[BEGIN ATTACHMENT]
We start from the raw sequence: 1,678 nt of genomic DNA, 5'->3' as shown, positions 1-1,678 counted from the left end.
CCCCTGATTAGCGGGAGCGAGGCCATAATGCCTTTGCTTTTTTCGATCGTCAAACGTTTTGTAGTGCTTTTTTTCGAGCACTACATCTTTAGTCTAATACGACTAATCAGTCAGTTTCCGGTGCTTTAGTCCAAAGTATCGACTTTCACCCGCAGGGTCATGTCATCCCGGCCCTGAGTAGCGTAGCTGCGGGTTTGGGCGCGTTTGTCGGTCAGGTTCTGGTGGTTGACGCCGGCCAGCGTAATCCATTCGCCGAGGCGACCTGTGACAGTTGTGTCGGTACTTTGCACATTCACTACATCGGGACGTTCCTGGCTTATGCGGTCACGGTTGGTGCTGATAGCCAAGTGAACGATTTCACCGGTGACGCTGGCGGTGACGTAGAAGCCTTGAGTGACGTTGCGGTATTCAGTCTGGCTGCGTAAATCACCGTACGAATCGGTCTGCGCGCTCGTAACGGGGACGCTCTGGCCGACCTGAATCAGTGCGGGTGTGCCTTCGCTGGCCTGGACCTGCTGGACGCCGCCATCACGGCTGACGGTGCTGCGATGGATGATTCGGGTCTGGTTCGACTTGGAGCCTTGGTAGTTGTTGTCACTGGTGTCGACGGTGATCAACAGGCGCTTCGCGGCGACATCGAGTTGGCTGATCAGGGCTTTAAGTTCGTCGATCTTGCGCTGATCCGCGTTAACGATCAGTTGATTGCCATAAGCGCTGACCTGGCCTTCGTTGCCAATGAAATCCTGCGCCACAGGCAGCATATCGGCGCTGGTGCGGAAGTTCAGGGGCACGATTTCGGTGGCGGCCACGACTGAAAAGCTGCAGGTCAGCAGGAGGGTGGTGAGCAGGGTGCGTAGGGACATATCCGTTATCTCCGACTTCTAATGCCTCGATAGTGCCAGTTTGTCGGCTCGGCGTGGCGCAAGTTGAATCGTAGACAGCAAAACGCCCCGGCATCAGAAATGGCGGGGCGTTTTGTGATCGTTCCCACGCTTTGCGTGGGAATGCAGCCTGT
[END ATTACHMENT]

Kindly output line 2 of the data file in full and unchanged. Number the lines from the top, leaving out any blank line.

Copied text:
CCCCTGATTAGCGGGAGCGAGGCCATAATGCCTTTGCTTTTTTCGATCGTCAAACGTTTTGTAGTGCTTTTTTTCGAGCACTACATCTTTAGTCTAATACGACTAATCAGTCAGTTTCCGGTGCTTTAGTCCAAAGTATCGACTTTCACCCGCAGGGTCATGTCATCCCGGCCCTGAGTAGCGTAGCTGCGGGTTTGGGCGCGTTTGTCGGTCAGGTTCTGGTGGTTGACGCCGGCCAGCGTAATCCATTCGCCGAGGCGACCTGTGACAGTTGTGTCGGTACTTTGCACATTCACTACATCGGGACGTTCCTGGCTTATGCGGTCACGGTTGGTGCTGATAGCCAAGTGAACGATTTCACCGGTGACGCTGGCGGTGACGTAGAAGCCTTGAGTGACGTTGCGGTATTCAGTCTGGCTGCGTAAATCACCGTACGAATCGGTCTGCGCGCTCGTAACGGGGACGCTCTGGCCGACCTGAATCAGTGCGGGTGTGCCTTCGCTGGCCTGGACCTGCTGGACGCCGCCATCACGGCTGACGGTGCTGCGATGGATGATTCGGGTCTGGTTCGACTTGGAGCCTTGGTAGTTGTTGTCACTGGTGTCGACGGTGATCAACAGGCGCTTCGCGGCGACATCGAGTTGGCTGATCAGGGCTTTAAGTTCGTCGATCTTGCGCTGATCCGCGTTAACGATCAGTTGATTGCCATAAGCGCTGACCTGGCCTTCGTTGCCAATGAAATCCTGCGCCACAGGCAGCATATCGGCGCTGGTGCGGAAGTTCAGGGGCACGATTTCGGTGGCGGCCACGACTGAAAAGCTGCAGGTCAGCAGGAGGGTGGTGAGCAGGGTGCGTAGGGACATATCCGTTATCTCCGACTTCTAATGCCTCGATAGTGCCAGTTTGTCGGCTCGGCGTGGCGCAAGTTGAATCGTAGACAGCAAAACGCCCCGGCATCAGAAATGGCGGGGCGTTTTGTGATCGTTCCCACGCTTTGCGTGGGAATGCAGCCTGT